Do it. 100,000 miles is 50,000 too many.
You'll hear both sides of this argument, but generally members here will fall on the side of "do it". Any perceived negative impacts are most likely the manifestation of issues that are already present and simply coincidental to the fluid change. MY opinion: full fluid change + transmission filter change.
Here is a video on a simple method for doing the fluid change yourself:
. It can be accomplished in your driveway. If you have the resources to get the car off the ground (jackstands, ramps, etc...) also do a filter change. Most people on here will also recommend using Dexron VI fluid. The general consensus is that DexVI is far superior to the DexIV your vehicle shipped with. I'm switching to MaxLife tranny fluid that says it's DexVI rated. Less expensive than what you can get from the dealership. Walmart's price is in the $18 range. You will need 4 gallons if you do the fluid exchange yourself. DO NOT get a transmission "flush" at a service center or dealership. Most of those places use a machine that backflows the fluid which can have some very serious negative effects. There are multiple write-ups on this site for doing the fluid exchange as well as numerous videos on YouTube. @MAY03LT videos on YouTube are usually on point and he'll point out his own mistakes so you don't make them.
My friend has an 04 envoy, with 300k miles and only serviced his trans at 200k miles. let me tell you, don't be like that guy. At the very least do what @HARDTRAILZ said, fluid and filter cant go wrong
Get her done!! I did mine at 164,000km give or take. Did the filter as well and will likely never do it again as I used much better quality fluid than the factory. Use the fluid exchange method highlighted on this or the old site.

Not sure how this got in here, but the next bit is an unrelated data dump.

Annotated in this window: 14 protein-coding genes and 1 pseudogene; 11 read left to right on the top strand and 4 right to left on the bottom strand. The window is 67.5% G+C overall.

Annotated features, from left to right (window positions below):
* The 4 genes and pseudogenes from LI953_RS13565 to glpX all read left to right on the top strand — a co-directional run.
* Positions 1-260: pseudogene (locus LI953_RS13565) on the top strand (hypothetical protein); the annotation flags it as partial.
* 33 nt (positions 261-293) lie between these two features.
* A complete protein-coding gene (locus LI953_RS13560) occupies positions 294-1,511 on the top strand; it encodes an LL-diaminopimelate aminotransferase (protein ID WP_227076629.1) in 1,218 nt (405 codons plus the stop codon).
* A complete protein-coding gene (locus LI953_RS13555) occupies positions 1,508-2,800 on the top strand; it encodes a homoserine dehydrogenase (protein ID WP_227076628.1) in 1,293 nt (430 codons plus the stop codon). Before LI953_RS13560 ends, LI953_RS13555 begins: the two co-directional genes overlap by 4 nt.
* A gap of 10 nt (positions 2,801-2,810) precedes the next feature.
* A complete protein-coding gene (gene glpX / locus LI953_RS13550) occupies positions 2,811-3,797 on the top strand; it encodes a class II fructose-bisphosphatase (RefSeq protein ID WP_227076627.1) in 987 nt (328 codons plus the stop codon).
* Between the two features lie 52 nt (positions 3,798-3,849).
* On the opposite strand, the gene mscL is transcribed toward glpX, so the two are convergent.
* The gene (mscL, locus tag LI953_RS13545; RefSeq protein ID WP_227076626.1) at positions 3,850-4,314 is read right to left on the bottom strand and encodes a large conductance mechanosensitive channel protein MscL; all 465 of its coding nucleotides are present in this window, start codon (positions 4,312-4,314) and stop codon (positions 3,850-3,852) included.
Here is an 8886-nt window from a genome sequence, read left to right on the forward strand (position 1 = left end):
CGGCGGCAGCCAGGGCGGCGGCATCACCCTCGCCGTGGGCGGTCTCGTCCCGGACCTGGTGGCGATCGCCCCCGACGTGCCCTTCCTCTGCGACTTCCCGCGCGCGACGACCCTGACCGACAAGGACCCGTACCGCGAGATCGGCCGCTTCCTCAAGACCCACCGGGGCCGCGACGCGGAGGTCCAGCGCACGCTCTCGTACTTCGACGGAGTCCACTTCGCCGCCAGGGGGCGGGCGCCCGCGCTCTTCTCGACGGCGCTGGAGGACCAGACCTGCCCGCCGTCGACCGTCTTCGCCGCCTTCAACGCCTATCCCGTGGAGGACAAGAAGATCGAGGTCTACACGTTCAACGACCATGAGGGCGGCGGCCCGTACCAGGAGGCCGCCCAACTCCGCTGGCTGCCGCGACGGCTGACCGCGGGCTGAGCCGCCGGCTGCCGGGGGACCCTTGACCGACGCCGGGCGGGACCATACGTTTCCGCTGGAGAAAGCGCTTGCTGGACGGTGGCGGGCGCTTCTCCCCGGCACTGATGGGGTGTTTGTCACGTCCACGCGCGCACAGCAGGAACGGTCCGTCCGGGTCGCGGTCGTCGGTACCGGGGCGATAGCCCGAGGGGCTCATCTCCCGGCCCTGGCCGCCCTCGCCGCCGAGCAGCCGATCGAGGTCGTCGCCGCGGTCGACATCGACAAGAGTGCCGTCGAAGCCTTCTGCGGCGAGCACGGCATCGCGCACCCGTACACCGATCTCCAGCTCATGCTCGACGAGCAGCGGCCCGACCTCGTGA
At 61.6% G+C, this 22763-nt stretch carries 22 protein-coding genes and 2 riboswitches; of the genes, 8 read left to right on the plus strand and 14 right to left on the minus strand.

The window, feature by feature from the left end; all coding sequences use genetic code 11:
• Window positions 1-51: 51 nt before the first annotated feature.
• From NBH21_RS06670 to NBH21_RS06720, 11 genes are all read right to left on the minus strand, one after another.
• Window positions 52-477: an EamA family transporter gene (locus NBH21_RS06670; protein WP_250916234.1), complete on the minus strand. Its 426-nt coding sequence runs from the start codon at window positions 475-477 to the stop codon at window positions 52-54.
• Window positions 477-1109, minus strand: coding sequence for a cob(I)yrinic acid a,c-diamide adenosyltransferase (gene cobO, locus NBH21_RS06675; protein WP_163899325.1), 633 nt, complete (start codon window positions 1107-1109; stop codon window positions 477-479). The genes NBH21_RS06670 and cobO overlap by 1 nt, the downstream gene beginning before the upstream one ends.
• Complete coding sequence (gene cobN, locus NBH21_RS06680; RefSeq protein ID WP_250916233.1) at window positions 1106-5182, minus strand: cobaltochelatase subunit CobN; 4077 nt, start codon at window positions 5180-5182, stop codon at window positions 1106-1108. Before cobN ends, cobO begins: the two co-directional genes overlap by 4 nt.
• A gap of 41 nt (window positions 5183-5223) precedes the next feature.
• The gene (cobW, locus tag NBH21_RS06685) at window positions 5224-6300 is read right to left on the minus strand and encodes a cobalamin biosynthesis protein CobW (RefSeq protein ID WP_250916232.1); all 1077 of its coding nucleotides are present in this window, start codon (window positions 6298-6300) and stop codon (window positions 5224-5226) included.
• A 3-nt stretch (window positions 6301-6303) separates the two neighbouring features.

I did a similar fluid exchange on my 1993 K1500 with the 4L60E. 374,000km, appears untouched. Fluid was very dark, smelled disgusting (as far as old ATF goes), did not smell burnt though and the transmission was shifting quite poorly. I could not accelerate to pass anyone on the highway as the engine revved and the trans just slipped. I pumped out the old and added generic conventional Dex 3/Merc fluid. I did not change the filter as I wanted to see how it shifted first. After several miles, the thing is back to shifting as great as any old transmission should. Yes it has a 3-4 flair but the truck is not worth adding anything more.
Point is: If the transmission is failing, new fluid cannot stop that and neither can leaving the old fluid in. If the fluid is failing and you catch it in time, the transmission can keep on ticking.
Even if you skip the filter, fluid is cheap and it is so easy to pump out the old and pour in some new stuff.
Changing the filter and doing the above mentioned flush is on my list for this weekend. My question is, do you have to be concerned with introducing "air pockets" or bubbles into the system doing this? I know sometimes when changing water pumps or thermostats, that you can sometimes get a bubble in the block which can cause over heating issues. Has anyone every noticed problems after flushing their own transmission?